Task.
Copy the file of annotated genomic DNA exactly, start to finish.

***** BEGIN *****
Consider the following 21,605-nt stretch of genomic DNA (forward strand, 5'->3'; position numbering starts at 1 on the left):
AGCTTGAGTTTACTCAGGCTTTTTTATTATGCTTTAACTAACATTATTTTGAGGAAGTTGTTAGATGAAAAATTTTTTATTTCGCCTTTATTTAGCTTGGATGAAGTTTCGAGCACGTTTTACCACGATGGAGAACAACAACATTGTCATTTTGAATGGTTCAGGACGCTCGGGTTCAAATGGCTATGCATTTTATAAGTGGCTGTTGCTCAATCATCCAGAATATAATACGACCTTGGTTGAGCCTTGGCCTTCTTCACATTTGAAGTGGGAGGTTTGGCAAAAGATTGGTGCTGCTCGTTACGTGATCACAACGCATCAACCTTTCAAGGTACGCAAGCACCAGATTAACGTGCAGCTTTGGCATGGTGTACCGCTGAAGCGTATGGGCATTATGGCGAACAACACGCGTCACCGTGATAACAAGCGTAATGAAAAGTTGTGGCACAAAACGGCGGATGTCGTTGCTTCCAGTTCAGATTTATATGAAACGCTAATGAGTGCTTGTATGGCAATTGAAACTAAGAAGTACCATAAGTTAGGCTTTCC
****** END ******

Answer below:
Consider the following 21,605-nt stretch of genomic DNA (forward strand, 5'->3'; position numbering starts at 1 on the left):
AGCTTGAGTTTACTCAGGCTTTTTTATTATGCTTTAACTAACATTATTTTGAGGAAGTTGTTAGATGAAAAATTTTTTATTTCGCCTTTATTTAGCTTGGATGAAGTTTCGAGCACGTTTTACCACGATGGAGAACAACAACATTGTCATTTTGAATGGTTCAGGACGCTCGGGTTCAAATGGCTATGCATTTTATAAGTGGCTGTTGCTCAATCATCCAGAATATAATACGACCTTGGTTGAGCCTTGGCCTTCTTCACATTTGAAGTGGGAGGTTTGGCAAAAGATTGGTGCTGCTCGTTACGTGATCACAACGCATCAACCTTTCAAGGTACGCAAGCACCAGATTAACGTGCAGCTTTGGCATGGTGTACCGCTGAAGCGTATGGGCATTATGGCGAACAACACGCGTCACCGTGATAACAAGCGTAATGAAAAGTTGTGGCACAAAACGGCGGATGTCGTTGCTTCCAGTTCAGATTTATATGAAACGCTAATGAGTGCTTGTATGGCAATTGAAACTAAGAAGTACCATAAGTTAGGCTTTCC